Linked by Nik Tripp on Mon 2nd Mar 2009 21:40 UTC
SuSE, openSUSE IT solutions companies have been generating lots of buzz regarding thin clients basically since the early 1990s, but have yet to really penetrate into many suitable environments. These relatively cheap computer appliances carry broad promises like energy efficiency, space efficiency, and centralized maintenance and data storage. These claims could sound like the computer industry equivalent of snake oil. Kiwi-LTSP, a combination of KIWI imaging technology and Linux Terminal Server Project, is one open source solution for thin client servers.
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phoenix
Member since:
2005-07-11

And why exactly aren't they? If performance starts to become an issue in a few years there is absolutely nothing preventing you from turning them into thin-clients with something like ltsp. So, you get the best of both worlds.


The other nice thing about diskless setups is that, at least with Unix OSes, you always have the option of running specific apps on the server, with just the display shot back to the client. In effect, for the purposes of that app, turning it into a thin-client.

We do this in the older elementary schools labs, where are the clients are still 600 MHz Cyrix CPUs. We run as much as possible locally, but if something bogs down the machine, we configure it to run that app off the server. A hybrid, best-of-both-worlds setup.

It really throws people for a loop when we can "upgrade" their machine by just editing a config file and asking them to restart the app. ;)

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You have no serious performance with diskless PC if you need to do say, a heavy compilation. With SunRay, you have as much power as the server has. A server will always be much much more powerful than a diskless PC or thin client. If you are alone on the server, then all it's powers is yours.


This is the one thing that is absolutely not true at all. Diskless pcs could wipe the floor with thin clients in this area. I used my athlon 64 diskless setup for nothing but compiling stuff. Tell me which setup you think would perform better, 50 sun rays, with a quad core server, or 50 diskless systems with pentium 3s all compiling stuff at once. The thing about using the diskless sysetms is that you can use a distributed compiler like distcc and compile on all 50 systems at once. You can also use stuff like openmosix to migrate processes between the diskless systems, and theoretically end up with unlimited resources for the task at hand.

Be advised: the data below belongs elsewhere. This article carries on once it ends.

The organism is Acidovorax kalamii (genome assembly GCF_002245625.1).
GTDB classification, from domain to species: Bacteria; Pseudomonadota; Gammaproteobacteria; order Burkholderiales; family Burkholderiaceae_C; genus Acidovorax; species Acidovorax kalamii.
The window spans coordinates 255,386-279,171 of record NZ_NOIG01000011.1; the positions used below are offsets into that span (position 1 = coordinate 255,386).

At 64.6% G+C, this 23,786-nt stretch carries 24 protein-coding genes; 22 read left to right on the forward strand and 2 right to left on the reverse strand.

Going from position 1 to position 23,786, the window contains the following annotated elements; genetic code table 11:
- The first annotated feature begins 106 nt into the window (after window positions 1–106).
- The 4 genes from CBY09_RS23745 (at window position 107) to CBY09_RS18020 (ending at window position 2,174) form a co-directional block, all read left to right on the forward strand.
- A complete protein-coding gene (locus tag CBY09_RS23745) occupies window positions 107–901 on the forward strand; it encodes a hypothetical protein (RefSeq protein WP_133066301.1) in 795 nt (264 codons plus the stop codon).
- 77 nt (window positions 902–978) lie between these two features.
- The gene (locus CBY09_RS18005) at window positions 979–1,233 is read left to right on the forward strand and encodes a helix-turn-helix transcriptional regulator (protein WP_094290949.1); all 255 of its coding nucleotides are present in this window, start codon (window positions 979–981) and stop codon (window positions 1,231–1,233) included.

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I don't have the numbers handy, but one of our techs was playing around with OpenMPI?? (some cluster software thingy) in one of the secondary schools. He was able to crack DES encrypted shadow password files (680+ accounts) in stupidly-quick times. It was quite neat to watch. Add a couple scripts to the startup for the diskless clients, they john the cluster on boot, and you have a 680-node super-computer. ;)

We're trying to figure out how to harness all that computing power in a usable fashion. We're thinking some of the science teachers might like it for modelling, or the math teachers maybe.

I see no reason why the same can't be done with a diskless pc. One breaks, just plug a new one. Sure, not anyone can do it because you need to edit a file or two. They also may take up more space than a sun ray, but honestly I would rather deal with those issues than trade the flexibility a diskless pc gives you.


This is what we do. We have 4 spare PCs in each school. When one of the PCs in the schools has issues, a teacher unplugs it, plugs in the spare, reads off a couple numbers on the screen to the helpdesk, and reboots. They're back up and running in under 5 minutes.

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You can use SunRay over internet. One at work and one at home. You will login into your work environment.


As far as I know you can't do this with a diskless system, but there are other options available, like ssh.
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It's called NX from NoMachine. Works quite nicely, and you can access your Unix account from any Unix, Windows, or Mac system. Works best on a LAN, but is definitely usable across cable or ADSL connections. works a heck of a lot better than VNC and RDP. Even gives you access to your local printer. I believe it even supports file transfers from the local computer to the server, although I've never personally tried that.

You can't login to one diskless client, suspend the login, and login to your still-running desktop from another diskless client. But you can access the same KDE desktop from any diskless client or from an NX client. And you can suspend an NX session, and login from another NX client, and pick up right where you left off. Even across OSes. Which is something a SunRay definitely can't do. ;)

and according to this http://tinyurl.com/3vv9vv the sun ray2 is $349 brandnew from sun with only 10/100 nic, which is weak.


Ouch. We could get two of our diskless clients and lunch for that. Actually, maybe three diskless clients after the US-CDN exchange.

I still don't see whats so great about thin clients when diskless systems offer so much more. Especially when you consider that they are proprietary and closed source. Tell me how a sun ray can last 20 years if sun decides to stop supporting it in 5 years. What do you do with all those thin clients then? How do you replace one if it breaks and sun doesn't sell them? They can't be turned into full blown pcs either if the need arises.


This is probably the best argument against thin-clients. Sometimes, simple, off-the-shelf, standard hardware is just easier, simpler, safer.

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